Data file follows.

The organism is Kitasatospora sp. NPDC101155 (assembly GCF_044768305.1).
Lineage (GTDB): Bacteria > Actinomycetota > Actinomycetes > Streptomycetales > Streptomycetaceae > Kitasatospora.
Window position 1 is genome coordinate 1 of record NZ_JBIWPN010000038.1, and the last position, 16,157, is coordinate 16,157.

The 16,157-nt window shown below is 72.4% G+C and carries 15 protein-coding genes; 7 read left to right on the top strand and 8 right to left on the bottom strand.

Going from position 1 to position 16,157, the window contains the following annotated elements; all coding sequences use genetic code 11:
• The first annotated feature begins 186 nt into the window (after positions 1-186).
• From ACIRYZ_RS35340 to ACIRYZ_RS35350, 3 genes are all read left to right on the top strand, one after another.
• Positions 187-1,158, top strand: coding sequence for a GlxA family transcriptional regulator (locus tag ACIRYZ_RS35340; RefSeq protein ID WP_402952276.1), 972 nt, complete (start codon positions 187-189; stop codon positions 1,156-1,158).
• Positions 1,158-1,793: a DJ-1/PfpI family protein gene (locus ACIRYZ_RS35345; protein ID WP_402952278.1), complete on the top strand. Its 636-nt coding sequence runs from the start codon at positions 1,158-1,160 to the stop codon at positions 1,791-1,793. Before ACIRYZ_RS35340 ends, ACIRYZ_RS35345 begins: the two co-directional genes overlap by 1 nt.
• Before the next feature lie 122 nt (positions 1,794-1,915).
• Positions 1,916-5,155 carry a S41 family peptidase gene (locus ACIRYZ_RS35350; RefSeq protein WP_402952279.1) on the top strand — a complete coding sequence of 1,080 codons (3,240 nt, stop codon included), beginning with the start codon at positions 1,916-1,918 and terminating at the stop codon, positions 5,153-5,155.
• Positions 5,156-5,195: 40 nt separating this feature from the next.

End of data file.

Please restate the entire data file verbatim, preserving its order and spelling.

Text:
The organism is Kitasatospora sp. NPDC101155 (assembly GCF_044768305.1).
Lineage (GTDB): Bacteria > Actinomycetota > Actinomycetes > Streptomycetales > Streptomycetaceae > Kitasatospora.
Window position 1 is genome coordinate 1 of record NZ_JBIWPN010000038.1, and the last position, 16,157, is coordinate 16,157.

The 16,157-nt window shown below is 72.4% G+C and carries 15 protein-coding genes; 7 read left to right on the top strand and 8 right to left on the bottom strand.

Going from position 1 to position 16,157, the window contains the following annotated elements; all coding sequences use genetic code 11:
• The first annotated feature begins 186 nt into the window (after positions 1-186).
• From ACIRYZ_RS35340 to ACIRYZ_RS35350, 3 genes are all read left to right on the top strand, one after another.
• Positions 187-1,158, top strand: coding sequence for a GlxA family transcriptional regulator (locus tag ACIRYZ_RS35340; RefSeq protein ID WP_402952276.1), 972 nt, complete (start codon positions 187-189; stop codon positions 1,156-1,158).
• Positions 1,158-1,793: a DJ-1/PfpI family protein gene (locus ACIRYZ_RS35345; protein ID WP_402952278.1), complete on the top strand. Its 636-nt coding sequence runs from the start codon at positions 1,158-1,160 to the stop codon at positions 1,791-1,793. Before ACIRYZ_RS35340 ends, ACIRYZ_RS35345 begins: the two co-directional genes overlap by 1 nt.
• Before the next feature lie 122 nt (positions 1,794-1,915).
• Positions 1,916-5,155 carry a S41 family peptidase gene (locus ACIRYZ_RS35350; RefSeq protein WP_402952279.1) on the top strand — a complete coding sequence of 1,080 codons (3,240 nt, stop codon included), beginning with the start codon at positions 1,916-1,918 and terminating at the stop codon, positions 5,153-5,155.
• Positions 5,156-5,195: 40 nt separating this feature from the next.